The role and function of Australian propaganda on the home front during the war was largely unique, as it was produced in one of the few nations that maintained a voluntary system throughout the course of the conflict.[1] Despite two attempts to introduce conscription in the referenda of 1916 and 1917, Australia’s participation remained stubbornly voluntary. This had two major consequences for the use of propaganda, the first being that persuasion not compulsion was the sole means for the government to gain recruits – thus recruitment propaganda of an increasingly desperate nature was produced until the very close of the war. Secondly, the need for volunteer recruits also meant that any opposition to the war was regarded as highly threatening by the government and aggressive legislation under the auspices of the War Precautions Act of 1914 was strengthened during the conflict to suppress propaganda that could be regarded as prejudicial to recruiting.[2] Nonetheless, peace activists and members of the labour movement persisted in producing propaganda despite its illegality.

Another unique aspect of Australian propaganda was the vigorous (and sometimes virulent) conversation that emerged during the two failed conscription referenda of 1916 and 1917, in which government and community groups, for and against conscription, discussed the moral and economic issues raised by the war. Thus, while Australian government censorship was severe, propaganda was not simply dominated by pro-war government voices, as anti-war and anti-conscription protestors produced pamphlets in defiance of the law. As distinct as many of these debates were, Australian propaganda was nonetheless highly influenced by propaganda from Great Britain, which provided the template for recruiting posters as well as providing the fundamental just war defence for the conflict through the medium of atrocity propaganda. However, despite the importance of propaganda to the Australian war effort, there has been little work done on the topic to date.[3] This article will therefore canvas the topic as broadly as possible by focusing on five distinct aspects of Australian propaganda: the themes of official recruiting propaganda, the influence of Great Britain, the bureaucratic structure of official propaganda, unofficial propaganda (which was both pro-war and anti-war) and the conscription referenda of 1916 and 1917.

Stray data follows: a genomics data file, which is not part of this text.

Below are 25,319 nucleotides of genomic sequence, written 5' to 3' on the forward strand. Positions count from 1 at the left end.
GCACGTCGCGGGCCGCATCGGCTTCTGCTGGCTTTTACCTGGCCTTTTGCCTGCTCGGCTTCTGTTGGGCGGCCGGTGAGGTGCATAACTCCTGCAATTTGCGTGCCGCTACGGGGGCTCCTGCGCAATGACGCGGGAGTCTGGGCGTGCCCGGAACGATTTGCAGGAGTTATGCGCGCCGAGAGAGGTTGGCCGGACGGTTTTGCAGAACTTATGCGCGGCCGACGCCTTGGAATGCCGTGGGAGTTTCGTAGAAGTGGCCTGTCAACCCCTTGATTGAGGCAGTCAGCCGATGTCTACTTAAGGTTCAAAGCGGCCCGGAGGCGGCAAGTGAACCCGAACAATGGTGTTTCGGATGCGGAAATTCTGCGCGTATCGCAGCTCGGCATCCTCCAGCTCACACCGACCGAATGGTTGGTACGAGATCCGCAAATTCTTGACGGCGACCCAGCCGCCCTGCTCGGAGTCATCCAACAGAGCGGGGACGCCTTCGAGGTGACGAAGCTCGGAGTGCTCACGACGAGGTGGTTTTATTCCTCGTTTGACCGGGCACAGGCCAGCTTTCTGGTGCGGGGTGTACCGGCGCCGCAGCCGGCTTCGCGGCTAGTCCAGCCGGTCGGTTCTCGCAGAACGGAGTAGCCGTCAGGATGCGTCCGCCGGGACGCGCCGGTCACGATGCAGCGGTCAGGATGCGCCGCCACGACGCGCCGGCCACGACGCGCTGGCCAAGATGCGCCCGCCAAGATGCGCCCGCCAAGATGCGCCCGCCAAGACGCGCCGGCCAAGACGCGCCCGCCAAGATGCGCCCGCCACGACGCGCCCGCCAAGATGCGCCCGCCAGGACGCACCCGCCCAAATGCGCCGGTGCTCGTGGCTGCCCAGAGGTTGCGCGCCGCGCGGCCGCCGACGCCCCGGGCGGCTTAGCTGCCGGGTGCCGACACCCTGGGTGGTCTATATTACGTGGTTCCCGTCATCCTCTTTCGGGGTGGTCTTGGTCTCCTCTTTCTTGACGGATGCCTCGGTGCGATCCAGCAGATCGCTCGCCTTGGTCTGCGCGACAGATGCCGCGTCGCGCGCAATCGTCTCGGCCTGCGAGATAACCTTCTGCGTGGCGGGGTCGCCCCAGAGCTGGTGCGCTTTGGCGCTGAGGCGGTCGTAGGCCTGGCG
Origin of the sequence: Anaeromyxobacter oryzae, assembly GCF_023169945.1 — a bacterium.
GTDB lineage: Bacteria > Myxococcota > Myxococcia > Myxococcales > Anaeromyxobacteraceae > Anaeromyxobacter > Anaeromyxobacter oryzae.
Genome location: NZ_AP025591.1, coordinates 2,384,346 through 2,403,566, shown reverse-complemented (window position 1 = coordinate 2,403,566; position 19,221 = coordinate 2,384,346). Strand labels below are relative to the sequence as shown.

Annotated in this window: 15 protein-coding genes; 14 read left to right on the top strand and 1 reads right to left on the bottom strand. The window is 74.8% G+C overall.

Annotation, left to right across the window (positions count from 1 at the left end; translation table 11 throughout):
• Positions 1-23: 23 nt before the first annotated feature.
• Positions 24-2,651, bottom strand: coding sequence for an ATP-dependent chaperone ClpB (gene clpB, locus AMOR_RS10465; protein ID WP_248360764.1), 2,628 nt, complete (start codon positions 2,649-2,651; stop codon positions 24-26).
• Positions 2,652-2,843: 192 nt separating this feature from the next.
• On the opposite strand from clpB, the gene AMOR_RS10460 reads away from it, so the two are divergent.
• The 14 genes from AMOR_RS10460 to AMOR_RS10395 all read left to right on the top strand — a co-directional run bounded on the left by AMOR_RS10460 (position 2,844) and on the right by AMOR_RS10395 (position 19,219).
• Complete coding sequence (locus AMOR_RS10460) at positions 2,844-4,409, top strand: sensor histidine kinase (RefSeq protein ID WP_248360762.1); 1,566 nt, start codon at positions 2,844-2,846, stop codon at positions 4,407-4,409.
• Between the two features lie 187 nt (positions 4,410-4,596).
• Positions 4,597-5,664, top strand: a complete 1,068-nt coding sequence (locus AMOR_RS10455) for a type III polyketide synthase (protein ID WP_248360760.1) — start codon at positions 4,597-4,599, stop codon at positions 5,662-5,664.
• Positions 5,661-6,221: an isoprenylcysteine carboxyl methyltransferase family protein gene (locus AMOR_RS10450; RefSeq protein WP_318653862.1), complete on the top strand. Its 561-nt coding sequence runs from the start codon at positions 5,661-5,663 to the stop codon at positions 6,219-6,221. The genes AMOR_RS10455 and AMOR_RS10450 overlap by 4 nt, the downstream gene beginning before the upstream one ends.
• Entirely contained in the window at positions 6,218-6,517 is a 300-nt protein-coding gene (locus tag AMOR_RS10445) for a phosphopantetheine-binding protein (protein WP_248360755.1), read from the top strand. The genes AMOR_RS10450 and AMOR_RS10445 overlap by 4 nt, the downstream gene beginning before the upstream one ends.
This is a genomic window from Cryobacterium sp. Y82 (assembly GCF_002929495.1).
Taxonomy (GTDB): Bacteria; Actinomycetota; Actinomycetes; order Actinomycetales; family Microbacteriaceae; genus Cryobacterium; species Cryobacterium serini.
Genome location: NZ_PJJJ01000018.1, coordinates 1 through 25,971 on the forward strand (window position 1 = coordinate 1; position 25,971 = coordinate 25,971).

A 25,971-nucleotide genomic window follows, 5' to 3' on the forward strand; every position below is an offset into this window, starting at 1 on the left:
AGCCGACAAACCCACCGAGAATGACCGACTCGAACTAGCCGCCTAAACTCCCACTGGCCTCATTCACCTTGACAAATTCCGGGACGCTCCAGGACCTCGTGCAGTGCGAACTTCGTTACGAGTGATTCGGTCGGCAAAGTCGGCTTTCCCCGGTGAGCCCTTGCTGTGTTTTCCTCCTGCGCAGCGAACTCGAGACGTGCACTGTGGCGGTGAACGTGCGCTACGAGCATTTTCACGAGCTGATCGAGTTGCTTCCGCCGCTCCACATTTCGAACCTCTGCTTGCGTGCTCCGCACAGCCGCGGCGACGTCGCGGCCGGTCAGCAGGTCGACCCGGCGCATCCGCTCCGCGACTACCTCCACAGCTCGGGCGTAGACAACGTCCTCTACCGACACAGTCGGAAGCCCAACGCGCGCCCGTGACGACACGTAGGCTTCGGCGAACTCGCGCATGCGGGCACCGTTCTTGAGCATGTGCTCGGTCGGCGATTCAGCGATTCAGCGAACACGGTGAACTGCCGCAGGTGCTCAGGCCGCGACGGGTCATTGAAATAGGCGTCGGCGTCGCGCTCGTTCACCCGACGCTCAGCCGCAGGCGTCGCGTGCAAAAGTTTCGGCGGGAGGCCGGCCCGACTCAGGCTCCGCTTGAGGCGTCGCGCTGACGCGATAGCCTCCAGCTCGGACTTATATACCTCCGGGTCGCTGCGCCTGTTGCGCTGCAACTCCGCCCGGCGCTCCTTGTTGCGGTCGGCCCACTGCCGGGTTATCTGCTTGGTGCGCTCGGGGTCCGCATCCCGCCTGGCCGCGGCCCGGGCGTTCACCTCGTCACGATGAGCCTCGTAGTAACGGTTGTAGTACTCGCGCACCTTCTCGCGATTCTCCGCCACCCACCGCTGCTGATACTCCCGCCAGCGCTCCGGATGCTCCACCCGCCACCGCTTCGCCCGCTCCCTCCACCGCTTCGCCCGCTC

Themes of Recruiting Propaganda

The themes of official Australian propaganda were widely varied, drawing upon international tropes while simultaneously developing nationalistic archetypes, the most notable being the muscular Australian “digger” soldier. Recruiting authorities also seized on Australian symbols of masculinity and sport – healthy bodied “shirkers” such as David Souter’s (1862-1935) iconic swimmer were depicted relaxing at the expense of their injured mates at the front. Shame was a primary function of these sorts of posters as a Queensland poster asserted:

Some men seem to think they can live forever! And are not game to take the sporting chance the ANZAC took when they sacrificed themselves for you! Are you content to hide yourself behind the blood of men and the sorrow of women? Take your share of your troubles going and never go back on your mate. Your mates are clamouring for reinforcements. The spirits of your dead pals send their cooee.[4]

While a large amount of official propaganda appealed to imperial sentiment, the Union Jack and slogans about King and Country were produced alongside nationalistic propaganda as Australia began to position a distinct identity around its first defeat during the Gallipoli campaign.[5] Nationalist and imperialist themes were matched in volume with atrocity propaganda, which featured attacks on civilians by German soldiers. Atrocity propaganda closely followed British tropes, with Belgian women and children being threatened by the bestial “Hun.” From Zeppelin raids to the sinking of the Lusitania, atrocity propaganda was used by pro-conscriptionists and recruiters in Australia to promote the conflict as a just war. However, where pro-war propaganda promulgated the image of the German as a monstrous ogre, many labour newspapers targeted grotesquely overweight capitalists as the true enemy.

Influence of Great Britain